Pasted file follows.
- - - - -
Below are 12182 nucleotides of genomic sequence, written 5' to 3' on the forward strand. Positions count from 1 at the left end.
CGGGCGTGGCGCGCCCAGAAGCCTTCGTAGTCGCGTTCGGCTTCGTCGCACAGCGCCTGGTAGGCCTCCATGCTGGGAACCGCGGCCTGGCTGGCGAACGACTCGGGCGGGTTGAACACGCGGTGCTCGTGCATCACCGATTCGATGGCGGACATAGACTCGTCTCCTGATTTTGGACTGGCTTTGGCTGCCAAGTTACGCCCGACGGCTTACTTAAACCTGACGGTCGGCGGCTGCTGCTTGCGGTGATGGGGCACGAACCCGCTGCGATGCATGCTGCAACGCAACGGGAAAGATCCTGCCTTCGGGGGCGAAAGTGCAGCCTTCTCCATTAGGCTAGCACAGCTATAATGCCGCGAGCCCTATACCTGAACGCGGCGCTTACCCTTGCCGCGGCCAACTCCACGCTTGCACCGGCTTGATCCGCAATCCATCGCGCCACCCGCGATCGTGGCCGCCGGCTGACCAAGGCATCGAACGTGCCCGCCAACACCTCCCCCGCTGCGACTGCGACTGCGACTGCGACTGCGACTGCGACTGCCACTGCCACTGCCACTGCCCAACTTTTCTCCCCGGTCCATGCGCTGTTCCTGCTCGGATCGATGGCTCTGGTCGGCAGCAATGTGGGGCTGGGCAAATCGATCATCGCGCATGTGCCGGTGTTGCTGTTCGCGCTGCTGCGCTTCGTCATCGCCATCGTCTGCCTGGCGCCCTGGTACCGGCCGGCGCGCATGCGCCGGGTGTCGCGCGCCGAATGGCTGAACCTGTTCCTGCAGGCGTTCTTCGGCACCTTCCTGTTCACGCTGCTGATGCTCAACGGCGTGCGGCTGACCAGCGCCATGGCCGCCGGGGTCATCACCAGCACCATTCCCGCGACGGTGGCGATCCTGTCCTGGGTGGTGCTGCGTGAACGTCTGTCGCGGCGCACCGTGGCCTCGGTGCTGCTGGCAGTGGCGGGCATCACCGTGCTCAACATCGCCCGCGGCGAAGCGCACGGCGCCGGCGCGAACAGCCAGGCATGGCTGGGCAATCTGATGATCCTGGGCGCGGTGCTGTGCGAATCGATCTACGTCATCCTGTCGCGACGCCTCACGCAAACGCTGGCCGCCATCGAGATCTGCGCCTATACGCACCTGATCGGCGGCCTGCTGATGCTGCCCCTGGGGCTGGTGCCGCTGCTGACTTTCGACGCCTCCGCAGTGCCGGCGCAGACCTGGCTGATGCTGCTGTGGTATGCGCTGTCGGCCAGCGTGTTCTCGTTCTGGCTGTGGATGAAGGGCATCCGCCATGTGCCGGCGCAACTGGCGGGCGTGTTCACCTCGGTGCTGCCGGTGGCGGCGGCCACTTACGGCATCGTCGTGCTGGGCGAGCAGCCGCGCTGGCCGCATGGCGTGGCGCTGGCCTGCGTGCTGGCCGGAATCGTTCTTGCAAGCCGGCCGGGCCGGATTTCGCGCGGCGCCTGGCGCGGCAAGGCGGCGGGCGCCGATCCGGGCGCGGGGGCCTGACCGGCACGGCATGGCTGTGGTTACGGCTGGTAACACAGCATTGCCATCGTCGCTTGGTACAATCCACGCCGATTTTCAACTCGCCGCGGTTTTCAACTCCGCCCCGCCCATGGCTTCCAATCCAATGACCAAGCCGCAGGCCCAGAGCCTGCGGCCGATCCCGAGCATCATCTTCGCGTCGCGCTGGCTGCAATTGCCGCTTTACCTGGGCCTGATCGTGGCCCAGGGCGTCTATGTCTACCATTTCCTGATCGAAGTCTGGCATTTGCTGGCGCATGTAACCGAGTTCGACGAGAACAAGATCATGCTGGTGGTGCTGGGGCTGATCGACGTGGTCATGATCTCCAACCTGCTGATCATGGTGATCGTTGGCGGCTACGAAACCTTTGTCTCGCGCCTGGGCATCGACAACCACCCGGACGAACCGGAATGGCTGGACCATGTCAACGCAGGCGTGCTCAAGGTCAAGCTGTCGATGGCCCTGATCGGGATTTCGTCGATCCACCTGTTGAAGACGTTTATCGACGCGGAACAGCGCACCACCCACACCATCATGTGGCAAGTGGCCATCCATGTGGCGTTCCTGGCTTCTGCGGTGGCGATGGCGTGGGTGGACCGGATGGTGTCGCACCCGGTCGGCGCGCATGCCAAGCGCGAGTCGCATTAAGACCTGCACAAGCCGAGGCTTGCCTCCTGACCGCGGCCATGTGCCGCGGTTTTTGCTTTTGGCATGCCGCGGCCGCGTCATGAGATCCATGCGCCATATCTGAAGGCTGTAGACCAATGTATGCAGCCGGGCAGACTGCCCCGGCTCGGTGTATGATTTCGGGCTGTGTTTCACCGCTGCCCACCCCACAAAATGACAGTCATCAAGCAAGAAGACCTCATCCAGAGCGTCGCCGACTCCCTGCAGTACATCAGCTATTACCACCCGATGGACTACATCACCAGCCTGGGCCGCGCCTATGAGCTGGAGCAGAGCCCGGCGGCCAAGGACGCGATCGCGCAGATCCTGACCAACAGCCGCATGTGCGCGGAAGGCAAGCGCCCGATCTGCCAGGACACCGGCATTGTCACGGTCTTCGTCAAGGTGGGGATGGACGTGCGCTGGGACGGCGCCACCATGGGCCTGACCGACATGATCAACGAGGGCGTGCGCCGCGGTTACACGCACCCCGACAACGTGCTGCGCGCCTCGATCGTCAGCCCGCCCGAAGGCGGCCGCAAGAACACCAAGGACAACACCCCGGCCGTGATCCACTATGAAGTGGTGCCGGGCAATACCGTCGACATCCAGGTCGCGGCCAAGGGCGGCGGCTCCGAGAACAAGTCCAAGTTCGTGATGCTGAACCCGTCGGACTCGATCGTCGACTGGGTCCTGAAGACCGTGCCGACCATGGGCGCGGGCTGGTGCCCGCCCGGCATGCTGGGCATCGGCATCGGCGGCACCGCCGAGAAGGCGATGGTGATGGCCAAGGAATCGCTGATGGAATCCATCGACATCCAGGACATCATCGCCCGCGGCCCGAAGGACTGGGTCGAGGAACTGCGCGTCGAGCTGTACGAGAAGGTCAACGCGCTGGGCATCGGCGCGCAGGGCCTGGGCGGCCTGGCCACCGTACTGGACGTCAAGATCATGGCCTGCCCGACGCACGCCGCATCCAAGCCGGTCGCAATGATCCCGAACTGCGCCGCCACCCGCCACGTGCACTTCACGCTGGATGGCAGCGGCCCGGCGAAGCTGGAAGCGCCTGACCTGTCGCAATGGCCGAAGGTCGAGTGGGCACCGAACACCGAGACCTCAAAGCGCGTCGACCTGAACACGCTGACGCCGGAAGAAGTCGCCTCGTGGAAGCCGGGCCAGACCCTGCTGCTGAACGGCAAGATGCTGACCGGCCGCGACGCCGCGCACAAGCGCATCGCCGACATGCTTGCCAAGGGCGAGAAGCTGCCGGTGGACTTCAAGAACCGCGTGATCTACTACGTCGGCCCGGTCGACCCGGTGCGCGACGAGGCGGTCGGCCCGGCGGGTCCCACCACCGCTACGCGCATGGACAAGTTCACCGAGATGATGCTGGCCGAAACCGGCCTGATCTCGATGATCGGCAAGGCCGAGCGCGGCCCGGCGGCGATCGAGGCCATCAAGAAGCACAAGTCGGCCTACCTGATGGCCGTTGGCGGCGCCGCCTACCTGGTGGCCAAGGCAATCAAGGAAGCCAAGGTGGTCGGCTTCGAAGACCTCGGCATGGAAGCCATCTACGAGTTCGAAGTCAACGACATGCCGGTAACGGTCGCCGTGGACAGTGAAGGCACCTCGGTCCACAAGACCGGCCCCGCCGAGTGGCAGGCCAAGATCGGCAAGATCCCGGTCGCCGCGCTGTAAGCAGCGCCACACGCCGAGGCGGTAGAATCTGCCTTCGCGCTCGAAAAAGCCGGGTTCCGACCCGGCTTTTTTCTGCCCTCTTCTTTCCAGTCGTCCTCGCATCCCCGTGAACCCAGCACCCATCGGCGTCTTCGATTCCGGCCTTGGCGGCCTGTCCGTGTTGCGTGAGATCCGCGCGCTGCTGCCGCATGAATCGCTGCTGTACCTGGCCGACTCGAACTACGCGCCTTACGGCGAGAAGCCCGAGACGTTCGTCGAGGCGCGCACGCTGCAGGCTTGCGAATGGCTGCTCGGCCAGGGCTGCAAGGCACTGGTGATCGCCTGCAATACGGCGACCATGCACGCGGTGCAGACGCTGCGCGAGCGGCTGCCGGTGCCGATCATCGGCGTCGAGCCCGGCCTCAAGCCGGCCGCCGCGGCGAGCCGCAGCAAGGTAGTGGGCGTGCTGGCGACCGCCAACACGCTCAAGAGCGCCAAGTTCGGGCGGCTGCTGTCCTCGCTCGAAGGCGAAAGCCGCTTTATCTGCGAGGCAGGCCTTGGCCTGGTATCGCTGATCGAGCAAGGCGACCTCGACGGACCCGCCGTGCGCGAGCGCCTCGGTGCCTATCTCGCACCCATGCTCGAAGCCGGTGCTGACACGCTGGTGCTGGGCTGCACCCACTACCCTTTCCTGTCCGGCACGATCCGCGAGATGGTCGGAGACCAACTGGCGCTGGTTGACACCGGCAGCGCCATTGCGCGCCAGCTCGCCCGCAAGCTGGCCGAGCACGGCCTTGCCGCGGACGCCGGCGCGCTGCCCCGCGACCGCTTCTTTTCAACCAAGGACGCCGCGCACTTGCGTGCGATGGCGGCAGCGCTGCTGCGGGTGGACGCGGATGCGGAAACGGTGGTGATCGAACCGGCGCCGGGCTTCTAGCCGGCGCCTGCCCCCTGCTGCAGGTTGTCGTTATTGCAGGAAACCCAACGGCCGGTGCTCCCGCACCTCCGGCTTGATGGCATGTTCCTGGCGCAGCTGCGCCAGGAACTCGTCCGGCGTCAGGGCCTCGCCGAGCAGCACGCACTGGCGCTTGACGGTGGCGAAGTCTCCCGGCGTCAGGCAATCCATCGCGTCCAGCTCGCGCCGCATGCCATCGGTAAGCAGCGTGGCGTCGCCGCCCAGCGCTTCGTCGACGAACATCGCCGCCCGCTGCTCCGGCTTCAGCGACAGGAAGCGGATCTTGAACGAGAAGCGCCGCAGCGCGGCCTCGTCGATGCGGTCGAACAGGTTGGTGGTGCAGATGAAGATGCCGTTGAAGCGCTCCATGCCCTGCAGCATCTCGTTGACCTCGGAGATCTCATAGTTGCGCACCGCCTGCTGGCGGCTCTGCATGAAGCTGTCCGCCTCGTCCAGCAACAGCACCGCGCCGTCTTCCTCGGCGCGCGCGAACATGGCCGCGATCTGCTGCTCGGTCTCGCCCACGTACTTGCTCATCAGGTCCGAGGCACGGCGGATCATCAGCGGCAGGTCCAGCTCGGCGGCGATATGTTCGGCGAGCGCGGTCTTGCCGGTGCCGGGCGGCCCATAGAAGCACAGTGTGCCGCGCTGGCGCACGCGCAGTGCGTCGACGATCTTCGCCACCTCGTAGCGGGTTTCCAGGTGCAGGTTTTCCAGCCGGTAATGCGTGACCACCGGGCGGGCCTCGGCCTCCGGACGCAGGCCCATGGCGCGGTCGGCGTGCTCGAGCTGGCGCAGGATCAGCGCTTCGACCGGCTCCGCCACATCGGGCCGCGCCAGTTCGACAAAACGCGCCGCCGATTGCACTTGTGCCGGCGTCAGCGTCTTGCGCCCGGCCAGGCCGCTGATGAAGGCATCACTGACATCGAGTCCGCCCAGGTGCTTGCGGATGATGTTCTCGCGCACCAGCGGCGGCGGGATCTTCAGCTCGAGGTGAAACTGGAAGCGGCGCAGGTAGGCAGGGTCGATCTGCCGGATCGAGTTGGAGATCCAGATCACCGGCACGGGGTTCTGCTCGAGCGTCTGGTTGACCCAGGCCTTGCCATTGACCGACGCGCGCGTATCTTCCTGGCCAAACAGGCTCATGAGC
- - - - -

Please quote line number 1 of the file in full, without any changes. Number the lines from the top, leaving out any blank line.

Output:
Below are 12182 nucleotides of genomic sequence, written 5' to 3' on the forward strand. Positions count from 1 at the left end.